Animal Cognition

, Volume 16, Issue 2, pp 177–186 | Cite as

Cue competition effects in the planarian

  • Jose PradosEmail author
  • Beatriz Alvarez
  • Joanna Howarth
  • Katharine Stewart
  • Claire L. Gibson
  • Claire V. Hutchinson
  • Andrew M. J. Young
  • Colin Davidson
Original Paper


The learning abilities of planarian worms (Dugesia tigrina) were assessed by using a number of Pavlovian conditioning paradigms. Experiment 1 showed that planaria were susceptible to basic conditioning in that they readily developed a conditioned response to a change in ambient luminance when it was consistently paired with an electric shock over a number of trials. In Experiment 2, the change in luminance was presented in a compound with a vibration stimulus during conditioning. Subsequent tests revealed poor conditioning of the elements compared with control groups in which the animals were conditioned in the presence of the elements alone, an instance of overshadowing. In Experiment 3, pre-training of one of the elements before compound conditioning resulted in blocking of learning about the other element. These results add to other studies that have reported cue competition effects in animal species belonging to different phyla (chordate, mollusk, arthropod), suggesting that learning in these phyla could be ruled by similar principles. The results are discussed adopting an evolutionary-comparative approach.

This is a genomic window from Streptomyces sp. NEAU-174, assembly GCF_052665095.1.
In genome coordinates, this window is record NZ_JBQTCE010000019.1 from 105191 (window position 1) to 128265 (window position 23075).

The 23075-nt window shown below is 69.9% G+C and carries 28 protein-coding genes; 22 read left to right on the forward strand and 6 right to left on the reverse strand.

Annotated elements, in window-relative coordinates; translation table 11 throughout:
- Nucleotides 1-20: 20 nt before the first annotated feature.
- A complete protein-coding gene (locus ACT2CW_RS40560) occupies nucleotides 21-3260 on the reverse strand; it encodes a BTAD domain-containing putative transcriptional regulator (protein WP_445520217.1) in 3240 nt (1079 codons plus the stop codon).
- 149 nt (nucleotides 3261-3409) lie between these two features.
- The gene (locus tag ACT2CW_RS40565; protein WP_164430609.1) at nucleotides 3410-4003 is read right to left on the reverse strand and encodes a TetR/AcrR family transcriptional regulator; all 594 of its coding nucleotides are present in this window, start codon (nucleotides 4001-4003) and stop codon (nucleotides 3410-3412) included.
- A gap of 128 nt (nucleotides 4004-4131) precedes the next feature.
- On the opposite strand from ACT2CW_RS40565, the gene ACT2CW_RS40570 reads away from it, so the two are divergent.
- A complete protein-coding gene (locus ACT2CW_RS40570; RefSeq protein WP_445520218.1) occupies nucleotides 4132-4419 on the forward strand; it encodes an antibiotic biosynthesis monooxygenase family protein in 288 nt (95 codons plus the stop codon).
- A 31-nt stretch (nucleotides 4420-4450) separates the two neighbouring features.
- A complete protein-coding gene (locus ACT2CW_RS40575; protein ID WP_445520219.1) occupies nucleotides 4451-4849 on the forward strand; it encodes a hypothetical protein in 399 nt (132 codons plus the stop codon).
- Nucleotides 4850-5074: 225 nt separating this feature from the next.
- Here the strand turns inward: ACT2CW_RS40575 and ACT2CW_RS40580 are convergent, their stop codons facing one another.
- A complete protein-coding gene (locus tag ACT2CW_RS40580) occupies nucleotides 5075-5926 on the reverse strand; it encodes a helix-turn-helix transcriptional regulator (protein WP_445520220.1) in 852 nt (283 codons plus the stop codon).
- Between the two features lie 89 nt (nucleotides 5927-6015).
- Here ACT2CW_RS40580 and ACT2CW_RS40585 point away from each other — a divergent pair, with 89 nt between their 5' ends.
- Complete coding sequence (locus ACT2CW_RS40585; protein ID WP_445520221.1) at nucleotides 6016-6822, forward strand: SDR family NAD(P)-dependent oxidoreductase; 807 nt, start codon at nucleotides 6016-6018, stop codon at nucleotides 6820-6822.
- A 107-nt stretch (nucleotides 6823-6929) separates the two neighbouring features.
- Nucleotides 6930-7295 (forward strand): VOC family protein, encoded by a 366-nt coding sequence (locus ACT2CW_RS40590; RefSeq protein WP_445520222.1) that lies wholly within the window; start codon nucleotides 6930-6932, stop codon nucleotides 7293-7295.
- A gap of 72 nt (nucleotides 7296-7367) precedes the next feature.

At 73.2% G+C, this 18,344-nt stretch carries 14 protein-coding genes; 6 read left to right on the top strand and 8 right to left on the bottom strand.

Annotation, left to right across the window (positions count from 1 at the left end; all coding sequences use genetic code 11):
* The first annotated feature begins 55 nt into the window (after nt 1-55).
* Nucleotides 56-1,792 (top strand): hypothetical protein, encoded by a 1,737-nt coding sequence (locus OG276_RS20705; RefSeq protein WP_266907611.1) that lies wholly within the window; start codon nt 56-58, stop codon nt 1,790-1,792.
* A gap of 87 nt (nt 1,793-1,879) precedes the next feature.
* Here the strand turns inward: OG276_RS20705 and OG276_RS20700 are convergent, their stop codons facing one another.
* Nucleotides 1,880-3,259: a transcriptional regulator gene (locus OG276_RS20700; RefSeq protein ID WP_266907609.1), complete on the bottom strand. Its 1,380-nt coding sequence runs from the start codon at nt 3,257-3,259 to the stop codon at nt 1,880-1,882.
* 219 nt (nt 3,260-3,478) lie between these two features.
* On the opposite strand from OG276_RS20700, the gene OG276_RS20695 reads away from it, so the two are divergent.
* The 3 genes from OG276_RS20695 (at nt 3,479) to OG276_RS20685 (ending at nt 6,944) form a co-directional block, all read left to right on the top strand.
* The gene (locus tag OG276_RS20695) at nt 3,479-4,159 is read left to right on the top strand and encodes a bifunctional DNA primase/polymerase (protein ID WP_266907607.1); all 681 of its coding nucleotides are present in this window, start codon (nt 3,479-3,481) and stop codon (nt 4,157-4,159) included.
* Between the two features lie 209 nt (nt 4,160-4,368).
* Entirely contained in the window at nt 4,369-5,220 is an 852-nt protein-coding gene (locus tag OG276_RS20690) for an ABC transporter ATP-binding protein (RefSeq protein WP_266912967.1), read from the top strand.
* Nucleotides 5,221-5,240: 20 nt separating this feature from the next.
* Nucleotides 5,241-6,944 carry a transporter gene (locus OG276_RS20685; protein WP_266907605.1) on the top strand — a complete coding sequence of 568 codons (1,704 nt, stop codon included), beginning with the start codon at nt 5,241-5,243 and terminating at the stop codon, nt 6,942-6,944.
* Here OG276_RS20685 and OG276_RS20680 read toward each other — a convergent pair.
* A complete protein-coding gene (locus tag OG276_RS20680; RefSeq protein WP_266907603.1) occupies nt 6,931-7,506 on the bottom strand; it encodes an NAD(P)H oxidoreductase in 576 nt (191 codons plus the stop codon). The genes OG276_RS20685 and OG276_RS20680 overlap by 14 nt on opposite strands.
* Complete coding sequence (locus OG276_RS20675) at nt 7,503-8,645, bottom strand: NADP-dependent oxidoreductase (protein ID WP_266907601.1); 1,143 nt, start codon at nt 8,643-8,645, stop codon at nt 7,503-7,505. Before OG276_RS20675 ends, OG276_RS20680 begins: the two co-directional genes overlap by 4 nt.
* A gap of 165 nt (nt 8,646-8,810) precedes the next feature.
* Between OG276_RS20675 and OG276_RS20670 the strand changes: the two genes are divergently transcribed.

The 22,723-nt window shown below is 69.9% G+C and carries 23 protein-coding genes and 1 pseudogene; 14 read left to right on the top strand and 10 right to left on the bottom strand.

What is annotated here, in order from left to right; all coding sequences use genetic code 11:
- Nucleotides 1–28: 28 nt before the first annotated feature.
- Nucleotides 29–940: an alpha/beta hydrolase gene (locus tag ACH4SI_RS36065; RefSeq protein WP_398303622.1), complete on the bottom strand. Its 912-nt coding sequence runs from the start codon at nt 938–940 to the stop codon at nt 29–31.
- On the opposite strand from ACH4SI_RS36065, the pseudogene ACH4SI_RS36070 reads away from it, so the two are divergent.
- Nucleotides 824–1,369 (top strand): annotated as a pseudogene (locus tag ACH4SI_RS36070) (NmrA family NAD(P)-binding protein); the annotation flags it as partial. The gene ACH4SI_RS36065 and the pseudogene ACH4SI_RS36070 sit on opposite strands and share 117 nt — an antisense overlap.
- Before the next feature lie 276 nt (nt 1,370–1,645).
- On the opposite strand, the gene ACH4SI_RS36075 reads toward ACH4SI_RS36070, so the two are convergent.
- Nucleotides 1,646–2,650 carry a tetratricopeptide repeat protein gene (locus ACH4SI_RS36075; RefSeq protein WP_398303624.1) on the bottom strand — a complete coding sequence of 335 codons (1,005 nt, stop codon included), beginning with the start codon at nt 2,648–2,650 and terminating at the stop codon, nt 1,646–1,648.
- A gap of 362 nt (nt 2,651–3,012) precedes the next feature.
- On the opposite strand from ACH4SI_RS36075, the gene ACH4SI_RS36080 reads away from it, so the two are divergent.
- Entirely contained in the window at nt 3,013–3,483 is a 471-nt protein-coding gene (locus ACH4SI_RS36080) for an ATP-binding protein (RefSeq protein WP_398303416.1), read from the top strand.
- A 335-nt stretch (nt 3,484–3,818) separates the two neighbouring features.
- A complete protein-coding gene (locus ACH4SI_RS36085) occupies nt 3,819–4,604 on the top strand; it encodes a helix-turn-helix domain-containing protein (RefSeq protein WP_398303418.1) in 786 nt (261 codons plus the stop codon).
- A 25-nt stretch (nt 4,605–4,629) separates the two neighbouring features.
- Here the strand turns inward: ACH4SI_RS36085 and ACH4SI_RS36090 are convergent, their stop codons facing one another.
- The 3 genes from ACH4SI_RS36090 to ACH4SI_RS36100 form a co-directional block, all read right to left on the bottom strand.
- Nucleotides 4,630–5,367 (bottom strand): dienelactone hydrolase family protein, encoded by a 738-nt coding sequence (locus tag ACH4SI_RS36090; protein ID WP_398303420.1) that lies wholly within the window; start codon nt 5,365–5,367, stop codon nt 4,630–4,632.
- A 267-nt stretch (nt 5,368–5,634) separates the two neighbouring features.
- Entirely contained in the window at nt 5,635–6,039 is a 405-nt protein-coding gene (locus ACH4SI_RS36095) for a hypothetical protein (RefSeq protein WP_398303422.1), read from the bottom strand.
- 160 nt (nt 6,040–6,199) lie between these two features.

Invertebrate learning Pavlovian conditioning Overshadowing Blocking 



The present research was supported by an NC3Rs-LASA (UK) Small Award to the authors.


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Copyright information

© Springer-Verlag 2012

Authors and Affiliations

  • Jose Prados
    • 1
    Email author
  • Beatriz Alvarez
    • 1
    • 2
  • Joanna Howarth
    • 1
  • Katharine Stewart
    • 1
  • Claire L. Gibson
    • 1
  • Claire V. Hutchinson
    • 1
  • Andrew M. J. Young
    • 1
  • Colin Davidson
    • 3
  1. 1.School of PsychologyUniversity of LeicesterLeicesterUK
  2. 2.Facultad de PsicologíaUniversidad de OviedoOviedoSpain
  3. 3.Basic Medical SciencesSt George’s University of LondonLondonUK

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